Once again I am working on the Rachmaninoff Prelude in C# Minor.
I first “learned” it as an eighth grader. I was never able to play it fluidly, instead stopping over and over to decipher the ledger lines. I think Sister Mercy, my piano teacher, decided the most merciful thing to do was assign me a different piece.
I revisited it every few years as an adult, resolving that this time I’d master it, but finally giving up.
It’s now come into my hands again, and I alternate between loving it and despising it.
If you don’t know the prelude I mean, here it is, from a piano roll Rachmaninoff created himself; the visual is the actual sheet music.
The piece has three sections: a slow introduction, a frantic middle section that moves in triplets, and an ending similar to the beginning that is marked tempo primo, although Rachmaninoff’s piano roll plays it faster.
Years ago it occurred to me that I could listen to the piece on YouTube. I was shocked to discover that the melody of the first and third sections in not the bell-like chords, but the deep bass octave three-note motifs. Each of those sections also includes a run of nineteen overlapping chords, in which the right thumb sometimes crosses over the left, then under the left.
The agitato section in the middle has the most beautiful Russian harmonies in chromatic arpeggios—that is, they’re beautiful as you’re learning them at a slow tempo. Played as intended, the first notes of each triplet form a step-wise motif of four or two notes; the rest of the notes disappear in mud.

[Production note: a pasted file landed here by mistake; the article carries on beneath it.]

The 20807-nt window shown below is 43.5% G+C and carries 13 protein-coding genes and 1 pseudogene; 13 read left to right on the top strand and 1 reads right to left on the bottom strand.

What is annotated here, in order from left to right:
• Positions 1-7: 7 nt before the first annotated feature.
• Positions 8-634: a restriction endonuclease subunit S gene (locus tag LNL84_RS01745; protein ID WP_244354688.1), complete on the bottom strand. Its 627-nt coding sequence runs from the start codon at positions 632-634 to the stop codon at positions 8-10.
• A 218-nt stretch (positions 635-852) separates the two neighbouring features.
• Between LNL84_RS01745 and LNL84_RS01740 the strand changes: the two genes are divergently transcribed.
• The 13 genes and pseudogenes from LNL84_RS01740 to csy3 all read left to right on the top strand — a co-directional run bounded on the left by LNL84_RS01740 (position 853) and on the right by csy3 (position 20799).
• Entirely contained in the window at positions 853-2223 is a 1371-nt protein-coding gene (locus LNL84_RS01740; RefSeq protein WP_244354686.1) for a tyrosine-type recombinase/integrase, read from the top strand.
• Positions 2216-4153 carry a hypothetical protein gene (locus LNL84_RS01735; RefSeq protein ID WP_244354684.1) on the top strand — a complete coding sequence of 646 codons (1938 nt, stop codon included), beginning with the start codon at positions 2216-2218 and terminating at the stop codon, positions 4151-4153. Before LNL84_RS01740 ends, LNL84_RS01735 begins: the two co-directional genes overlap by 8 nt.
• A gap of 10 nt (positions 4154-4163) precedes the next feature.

The final section recalls the beginning, except it’s more complicated. Now the pianist must read four staves instead of two, and the third staff changes from bass clef to treble clef and back to bass clef again. Each hand plays four-note chords that are quite discordant. I often recheck my chords only to find that I forgot about an accidental that occurred earlier in the measure, but sometimes the sour-sounding notes are absolutely correct. Some of those chords are virtually impossible for a small hand to play—a wide stretch between the second and third fingers, with an e# next to a f# with the index finger and thumb in the left hand. Honestly, who writes chords like that? To understand how I feel, look at the drawing of the hands below Rachmaninoff’s name in this illustration.
I think you need a creative solution to playing these impossible notes:
(Actually, I am impressed that Joo can even correctly position those sticks.)
Have you mastered the Rachmaninoff Prelude in C# Minor? Do you have any tips for me? Please share in the comments below.